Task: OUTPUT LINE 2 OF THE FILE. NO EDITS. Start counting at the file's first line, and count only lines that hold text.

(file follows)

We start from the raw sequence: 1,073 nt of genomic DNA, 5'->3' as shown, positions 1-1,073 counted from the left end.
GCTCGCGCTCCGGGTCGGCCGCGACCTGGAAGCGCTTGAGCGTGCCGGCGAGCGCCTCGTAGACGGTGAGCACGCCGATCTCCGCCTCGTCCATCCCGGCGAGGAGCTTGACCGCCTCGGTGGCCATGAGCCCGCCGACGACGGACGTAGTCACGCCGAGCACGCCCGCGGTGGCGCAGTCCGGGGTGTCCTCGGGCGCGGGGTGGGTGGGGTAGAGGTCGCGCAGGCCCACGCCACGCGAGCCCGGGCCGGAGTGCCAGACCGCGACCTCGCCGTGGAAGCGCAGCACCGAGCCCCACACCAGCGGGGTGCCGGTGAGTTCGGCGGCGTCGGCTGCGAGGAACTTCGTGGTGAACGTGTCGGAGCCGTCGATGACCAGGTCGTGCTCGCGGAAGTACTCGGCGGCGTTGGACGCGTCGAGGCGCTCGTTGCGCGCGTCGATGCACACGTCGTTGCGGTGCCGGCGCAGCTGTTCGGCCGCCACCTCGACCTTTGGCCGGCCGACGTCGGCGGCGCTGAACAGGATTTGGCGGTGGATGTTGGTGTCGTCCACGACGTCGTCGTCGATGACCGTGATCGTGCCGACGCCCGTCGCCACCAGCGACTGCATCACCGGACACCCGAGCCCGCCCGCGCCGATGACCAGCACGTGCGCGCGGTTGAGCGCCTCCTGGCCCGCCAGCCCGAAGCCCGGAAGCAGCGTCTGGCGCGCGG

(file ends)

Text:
GCTCGCGCTCCGGGTCGGCCGCGACCTGGAAGCGCTTGAGCGTGCCGGCGAGCGCCTCGTAGACGGTGAGCACGCCGATCTCCGCCTCGTCCATCCCGGCGAGGAGCTTGACCGCCTCGGTGGCCATGAGCCCGCCGACGACGGACGTAGTCACGCCGAGCACGCCCGCGGTGGCGCAGTCCGGGGTGTCCTCGGGCGCGGGGTGGGTGGGGTAGAGGTCGCGCAGGCCCACGCCACGCGAGCCCGGGCCGGAGTGCCAGACCGCGACCTCGCCGTGGAAGCGCAGCACCGAGCCCCACACCAGCGGGGTGCCGGTGAGTTCGGCGGCGTCGGCTGCGAGGAACTTCGTGGTGAACGTGTCGGAGCCGTCGATGACCAGGTCGTGCTCGCGGAAGTACTCGGCGGCGTTGGACGCGTCGAGGCGCTCGTTGCGCGCGTCGATGCACACGTCGTTGCGGTGCCGGCGCAGCTGTTCGGCCGCCACCTCGACCTTTGGCCGGCCGACGTCGGCGGCGCTGAACAGGATTTGGCGGTGGATGTTGGTGTCGTCCACGACGTCGTCGTCGATGACCGTGATCGTGCCGACGCCCGTCGCCACCAGCGACTGCATCACCGGACACCCGAGCCCGCCCGCGCCGATGACCAGCACGTGCGCGCGGTTGAGCGCCTCCTGGCCCGCCAGCCCGAAGCCCGGAAGCAGCGTCTGGCGCGCGG